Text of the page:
Hey Evelyn Gascoyne! I will make some assumptions here - tell me if I'm off base with any of them. When you say content lead time, you're referring to how long it takes an article to be written (from ideation to hitting the publish button).2. When you say backlog, you're referring to a bank of publish-ready articles that are scheduled to be published in the future (from here on out I'll refer to this as a 'publishable article backlog')With those assumptions ^ in mind, here are some thoughts.First, make sure your article content calendar is planned out for at least 90 days in the future. That visibility into what you're working on is critical to building a backlog and helping you plan for articles. I'd recommend having a 2-3 week, or 6-9 articles, publishable article backlog. This shouldn't be viewed as a saving account to dip into when content gets low. Instead, follow the FIFO method so the first article to go into the backlog will get scheduled to be published first. As a second article goes into the backlog, it will have the place of the next scheduled article.Every week you should have time allocated to 3 tasks (for 3 articles). Follow the rule of 3-3-3 every week Publish 3 articles from the backlog Edit and finish 3 articles and add them to your backlog Start researching and drafting 3 new articles In general, you should follow this process to create an article. As a writer, you'll be playing an active role in the research and planning phase, the SME interview phase, the first draft phase, the revisions phase, and the publishing phase. Others in your organization will play an active role in the review and final approval stages. Following this process means it'll take around 8-10 business days to go from ideation to publishing an article. That doesn't mean it'll wholly consume 8 hours per day for 8-10 business days, but the big picture that's how many days you can expect the process to take. Below is an idea of how long each part of the content creation process should take by the number of hours. Researching & Planning - 2 hours SME Interviews - 2 hours Initial Draft - 2-4 hours Internal Review - 1 hour IMPACT Review (if working with IMPACT) - 1 hour Revisions - 1 hour Final Approval - 1 hour Publishing - 1 hour Now, if you're trying to implement this and you can't break through you have a couple of options to build a backlog.Pause for 2-3 weeks on publishing to build your backlog.2. Scale back on publishing. Take 1-2 (of your 3 published articles per week) to put in your backlog.3. Use others in your organization to write content while you're focused on 3 articles per week and use the surplus to build a backlog.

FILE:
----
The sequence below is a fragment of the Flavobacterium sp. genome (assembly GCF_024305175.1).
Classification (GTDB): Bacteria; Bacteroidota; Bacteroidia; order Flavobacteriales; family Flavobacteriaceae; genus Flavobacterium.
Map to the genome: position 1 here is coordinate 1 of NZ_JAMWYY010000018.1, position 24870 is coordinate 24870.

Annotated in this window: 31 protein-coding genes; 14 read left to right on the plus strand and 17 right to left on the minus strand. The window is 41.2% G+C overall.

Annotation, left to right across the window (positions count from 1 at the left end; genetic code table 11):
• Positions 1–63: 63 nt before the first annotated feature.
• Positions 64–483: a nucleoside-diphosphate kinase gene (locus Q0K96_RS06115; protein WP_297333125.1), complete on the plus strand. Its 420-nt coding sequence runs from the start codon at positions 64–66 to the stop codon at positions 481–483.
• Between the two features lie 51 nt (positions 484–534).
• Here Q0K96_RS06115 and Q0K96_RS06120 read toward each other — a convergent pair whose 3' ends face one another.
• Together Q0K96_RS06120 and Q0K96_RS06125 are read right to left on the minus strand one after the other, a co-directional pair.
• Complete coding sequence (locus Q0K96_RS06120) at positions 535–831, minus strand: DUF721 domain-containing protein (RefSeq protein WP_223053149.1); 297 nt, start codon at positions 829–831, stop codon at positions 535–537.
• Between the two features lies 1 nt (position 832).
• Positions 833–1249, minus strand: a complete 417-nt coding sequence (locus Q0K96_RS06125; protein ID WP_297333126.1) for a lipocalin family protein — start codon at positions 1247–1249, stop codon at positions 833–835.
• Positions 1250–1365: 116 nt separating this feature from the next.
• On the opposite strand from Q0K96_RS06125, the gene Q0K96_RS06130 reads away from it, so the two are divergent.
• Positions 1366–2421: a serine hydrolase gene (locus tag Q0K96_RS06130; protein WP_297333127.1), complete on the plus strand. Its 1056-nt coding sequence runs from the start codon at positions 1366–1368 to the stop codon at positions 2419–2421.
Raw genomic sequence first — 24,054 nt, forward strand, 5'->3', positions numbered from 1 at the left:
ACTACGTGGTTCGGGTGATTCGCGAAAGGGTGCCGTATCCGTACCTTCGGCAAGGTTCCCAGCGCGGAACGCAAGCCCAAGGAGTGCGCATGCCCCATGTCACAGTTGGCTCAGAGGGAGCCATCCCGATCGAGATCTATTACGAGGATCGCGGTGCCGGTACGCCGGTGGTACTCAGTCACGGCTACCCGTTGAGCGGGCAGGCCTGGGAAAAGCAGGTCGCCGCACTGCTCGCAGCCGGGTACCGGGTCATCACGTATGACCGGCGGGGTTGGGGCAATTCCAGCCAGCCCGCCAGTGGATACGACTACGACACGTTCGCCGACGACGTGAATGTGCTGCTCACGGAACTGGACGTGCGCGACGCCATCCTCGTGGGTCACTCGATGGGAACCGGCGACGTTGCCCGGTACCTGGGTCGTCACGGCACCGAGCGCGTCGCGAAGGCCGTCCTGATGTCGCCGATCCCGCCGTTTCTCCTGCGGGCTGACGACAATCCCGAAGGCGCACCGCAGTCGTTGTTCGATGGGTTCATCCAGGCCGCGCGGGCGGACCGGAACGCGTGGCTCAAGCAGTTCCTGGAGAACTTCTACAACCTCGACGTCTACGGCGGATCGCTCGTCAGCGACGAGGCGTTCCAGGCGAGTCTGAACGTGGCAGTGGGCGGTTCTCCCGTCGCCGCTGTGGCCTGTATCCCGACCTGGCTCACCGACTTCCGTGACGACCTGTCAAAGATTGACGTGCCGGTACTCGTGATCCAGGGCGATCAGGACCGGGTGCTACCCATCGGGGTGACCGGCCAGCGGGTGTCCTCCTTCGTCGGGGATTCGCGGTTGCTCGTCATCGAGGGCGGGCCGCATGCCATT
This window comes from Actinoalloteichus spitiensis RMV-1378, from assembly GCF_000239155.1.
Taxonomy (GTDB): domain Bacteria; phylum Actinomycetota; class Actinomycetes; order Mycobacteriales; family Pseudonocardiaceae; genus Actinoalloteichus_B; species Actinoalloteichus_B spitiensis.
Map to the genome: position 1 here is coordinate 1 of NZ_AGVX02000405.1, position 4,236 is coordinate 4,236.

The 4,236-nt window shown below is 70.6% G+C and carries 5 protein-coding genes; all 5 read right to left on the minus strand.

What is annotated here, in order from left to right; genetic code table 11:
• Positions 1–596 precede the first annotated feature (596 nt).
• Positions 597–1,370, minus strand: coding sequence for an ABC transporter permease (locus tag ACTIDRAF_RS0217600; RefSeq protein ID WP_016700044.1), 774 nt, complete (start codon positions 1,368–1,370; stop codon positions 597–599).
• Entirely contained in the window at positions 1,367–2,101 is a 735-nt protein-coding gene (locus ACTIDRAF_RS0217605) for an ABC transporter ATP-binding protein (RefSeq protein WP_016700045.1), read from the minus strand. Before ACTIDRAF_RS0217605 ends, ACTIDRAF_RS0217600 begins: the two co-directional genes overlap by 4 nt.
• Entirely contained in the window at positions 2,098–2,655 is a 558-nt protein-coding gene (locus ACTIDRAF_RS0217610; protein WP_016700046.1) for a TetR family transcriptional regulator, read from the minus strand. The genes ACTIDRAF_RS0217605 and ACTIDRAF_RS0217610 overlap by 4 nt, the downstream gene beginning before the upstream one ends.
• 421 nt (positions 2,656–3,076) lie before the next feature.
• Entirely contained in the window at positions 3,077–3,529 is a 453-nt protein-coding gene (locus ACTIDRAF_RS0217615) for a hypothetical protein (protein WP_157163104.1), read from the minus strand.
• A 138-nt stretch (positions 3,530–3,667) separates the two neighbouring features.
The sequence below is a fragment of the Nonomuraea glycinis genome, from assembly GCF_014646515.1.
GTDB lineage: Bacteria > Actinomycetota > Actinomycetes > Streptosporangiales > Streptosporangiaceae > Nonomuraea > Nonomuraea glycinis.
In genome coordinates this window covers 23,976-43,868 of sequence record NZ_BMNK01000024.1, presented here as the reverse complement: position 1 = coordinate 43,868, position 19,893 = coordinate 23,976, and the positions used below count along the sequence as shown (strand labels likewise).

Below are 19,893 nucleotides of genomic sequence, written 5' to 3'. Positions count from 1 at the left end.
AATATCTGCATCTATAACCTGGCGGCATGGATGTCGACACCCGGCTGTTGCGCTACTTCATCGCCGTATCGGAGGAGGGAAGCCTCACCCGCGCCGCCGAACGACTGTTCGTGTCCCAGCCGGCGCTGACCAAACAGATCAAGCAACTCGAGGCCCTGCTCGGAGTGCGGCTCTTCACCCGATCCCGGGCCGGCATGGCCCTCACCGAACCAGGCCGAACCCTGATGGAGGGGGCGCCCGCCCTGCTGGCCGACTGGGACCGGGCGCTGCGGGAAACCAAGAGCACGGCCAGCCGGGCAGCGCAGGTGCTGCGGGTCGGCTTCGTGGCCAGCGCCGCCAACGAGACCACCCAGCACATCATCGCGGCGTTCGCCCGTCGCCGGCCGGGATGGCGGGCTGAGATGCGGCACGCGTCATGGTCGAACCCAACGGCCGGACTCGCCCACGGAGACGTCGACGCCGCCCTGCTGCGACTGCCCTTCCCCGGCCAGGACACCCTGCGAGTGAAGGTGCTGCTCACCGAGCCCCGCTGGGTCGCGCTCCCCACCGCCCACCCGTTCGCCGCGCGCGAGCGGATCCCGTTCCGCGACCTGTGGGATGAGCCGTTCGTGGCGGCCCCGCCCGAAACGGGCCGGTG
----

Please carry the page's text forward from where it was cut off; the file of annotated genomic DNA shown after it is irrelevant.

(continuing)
They do, thank you! The Berry Insurance site is also very helpful!
Sounds like a plan Dave Wieser ! Looking forward to hearing back :) Also, want to tag in Renee Hernandez who helped build some pretty awesome stuff with our quiz functionality in IMPACT+.
I have found https://hemingwayapp.com/ to be very helpful. It's great at showing me where I might want to rewrite a section.